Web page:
The Dec. 13 op-ed piece by Mary Zhu on hydrofracking really misses the whole energy-environment problem. The only way we humans will survive on Earth is by making the sun our sole energy-power source. All nuclear and fossil fuel energy keeps releasing buried trapped energy to worsen climate change/global warming with fossil fuels emitting CO2 as an added onus.
We ought to be hearing about our entering the Hydrogen Age of totally clean energy power, but our energy companies do not want you to know that several catalysts have been reported to use sunlight to split water to get hydrogen, the clean fuel. Every company supporting fracking is scared of the public realizing that fracking ourselves is what we will end up doing. But we don’t need any fossil or nuclear fuelishness to be worsening climate change and ruining our kids’ futures.
I urge readers to start calling for our clean energy-power future from making full use of the sun. (We have some scientists calling for sun-deflecting actions to get a cooling effect, but that would reduce food production.) Among other steps we need to revive the conservation programs of Roosevelt as we need to double our tree plantings to get much more CO2 taken up.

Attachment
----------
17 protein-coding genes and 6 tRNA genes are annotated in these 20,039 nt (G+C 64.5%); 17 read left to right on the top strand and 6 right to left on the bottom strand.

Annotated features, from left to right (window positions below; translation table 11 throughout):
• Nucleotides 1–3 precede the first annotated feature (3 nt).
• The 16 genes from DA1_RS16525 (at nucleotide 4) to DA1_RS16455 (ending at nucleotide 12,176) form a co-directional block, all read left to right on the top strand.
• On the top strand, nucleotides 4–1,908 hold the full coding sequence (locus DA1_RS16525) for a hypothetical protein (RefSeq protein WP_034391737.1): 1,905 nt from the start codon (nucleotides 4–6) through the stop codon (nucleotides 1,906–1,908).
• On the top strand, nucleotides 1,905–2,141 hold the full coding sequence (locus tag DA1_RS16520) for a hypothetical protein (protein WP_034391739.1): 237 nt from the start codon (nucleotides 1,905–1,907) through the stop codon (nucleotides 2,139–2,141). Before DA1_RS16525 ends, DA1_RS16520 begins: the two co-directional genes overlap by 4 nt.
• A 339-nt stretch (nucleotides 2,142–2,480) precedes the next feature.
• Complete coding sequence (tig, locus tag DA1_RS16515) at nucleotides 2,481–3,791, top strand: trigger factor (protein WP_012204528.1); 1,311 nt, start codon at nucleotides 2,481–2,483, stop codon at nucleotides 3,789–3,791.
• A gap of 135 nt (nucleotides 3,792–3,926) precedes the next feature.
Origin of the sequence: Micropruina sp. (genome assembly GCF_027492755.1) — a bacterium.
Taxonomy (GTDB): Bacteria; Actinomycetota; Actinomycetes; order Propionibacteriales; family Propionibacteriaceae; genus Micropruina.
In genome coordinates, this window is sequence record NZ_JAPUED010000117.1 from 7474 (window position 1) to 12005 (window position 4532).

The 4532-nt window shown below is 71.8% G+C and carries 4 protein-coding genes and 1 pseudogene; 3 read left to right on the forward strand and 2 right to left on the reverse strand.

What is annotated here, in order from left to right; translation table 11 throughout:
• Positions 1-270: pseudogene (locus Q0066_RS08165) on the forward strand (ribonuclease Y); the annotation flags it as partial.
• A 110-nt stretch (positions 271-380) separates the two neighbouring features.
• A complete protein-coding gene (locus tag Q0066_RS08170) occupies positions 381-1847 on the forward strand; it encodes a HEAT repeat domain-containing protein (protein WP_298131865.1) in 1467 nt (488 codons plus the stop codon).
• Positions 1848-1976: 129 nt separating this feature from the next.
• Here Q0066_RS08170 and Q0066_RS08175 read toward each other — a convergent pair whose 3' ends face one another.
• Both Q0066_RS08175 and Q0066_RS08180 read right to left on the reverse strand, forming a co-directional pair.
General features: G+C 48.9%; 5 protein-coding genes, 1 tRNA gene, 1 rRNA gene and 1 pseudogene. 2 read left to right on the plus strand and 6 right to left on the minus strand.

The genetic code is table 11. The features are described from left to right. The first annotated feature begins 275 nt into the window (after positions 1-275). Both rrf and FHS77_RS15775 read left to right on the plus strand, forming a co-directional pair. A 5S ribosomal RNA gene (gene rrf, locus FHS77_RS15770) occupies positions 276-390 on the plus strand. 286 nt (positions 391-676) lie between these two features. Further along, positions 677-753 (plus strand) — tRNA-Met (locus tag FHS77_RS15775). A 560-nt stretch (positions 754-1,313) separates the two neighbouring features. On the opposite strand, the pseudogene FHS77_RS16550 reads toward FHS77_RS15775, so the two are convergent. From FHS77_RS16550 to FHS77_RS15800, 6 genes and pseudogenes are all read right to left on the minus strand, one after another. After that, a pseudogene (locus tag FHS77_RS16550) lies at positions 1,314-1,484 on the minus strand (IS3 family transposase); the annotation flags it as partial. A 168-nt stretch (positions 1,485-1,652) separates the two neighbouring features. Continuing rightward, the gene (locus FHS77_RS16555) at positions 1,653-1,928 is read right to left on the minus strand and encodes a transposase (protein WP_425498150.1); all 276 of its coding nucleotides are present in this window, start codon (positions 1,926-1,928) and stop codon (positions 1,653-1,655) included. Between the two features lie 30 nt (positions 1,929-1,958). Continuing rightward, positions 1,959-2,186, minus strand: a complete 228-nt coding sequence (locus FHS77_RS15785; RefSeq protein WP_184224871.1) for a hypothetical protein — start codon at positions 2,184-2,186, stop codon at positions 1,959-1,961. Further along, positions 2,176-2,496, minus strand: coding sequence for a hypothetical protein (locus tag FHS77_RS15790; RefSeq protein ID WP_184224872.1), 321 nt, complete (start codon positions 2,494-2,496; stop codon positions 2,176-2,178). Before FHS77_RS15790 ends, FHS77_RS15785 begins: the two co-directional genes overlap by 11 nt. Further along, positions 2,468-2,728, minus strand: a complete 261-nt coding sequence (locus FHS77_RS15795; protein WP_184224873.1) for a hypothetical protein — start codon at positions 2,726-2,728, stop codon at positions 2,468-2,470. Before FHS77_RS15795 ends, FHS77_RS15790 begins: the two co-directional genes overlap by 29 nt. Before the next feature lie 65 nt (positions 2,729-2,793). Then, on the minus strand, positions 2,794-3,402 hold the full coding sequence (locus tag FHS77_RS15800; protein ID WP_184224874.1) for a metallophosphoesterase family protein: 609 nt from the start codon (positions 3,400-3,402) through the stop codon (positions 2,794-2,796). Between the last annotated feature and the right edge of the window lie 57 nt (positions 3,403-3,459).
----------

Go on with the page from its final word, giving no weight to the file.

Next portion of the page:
Fully grown trees eventually resulting from such plantings can be harvested to submit to pyrolysis, the process to make charcoal. That also expels a collectible light oil mix that can be refined to make drugs, detergents and fuel. Right now, with millions of dead and dying evergreen trees in the Northern Rockies, we need a major conservation program to get the dead trees out to be pyrolyzed while planting other trees that are not attacked by the borers.
The Arabian oil barons won’t be happy when they find their oil is no longer of value. Also, much of our biowastes, including separable solids at sewage plants, can be pyrolyzed instead of being processed to allow re-emitting of CO2 from the natural biodegrading that takes place. That could save mega dollars as pyrolysis will destroy, germs, toxics and drugs, greatly reducing any chances of messy pollution problems and reducing the mounting costs of monitoring dump sites.
James Singmaster III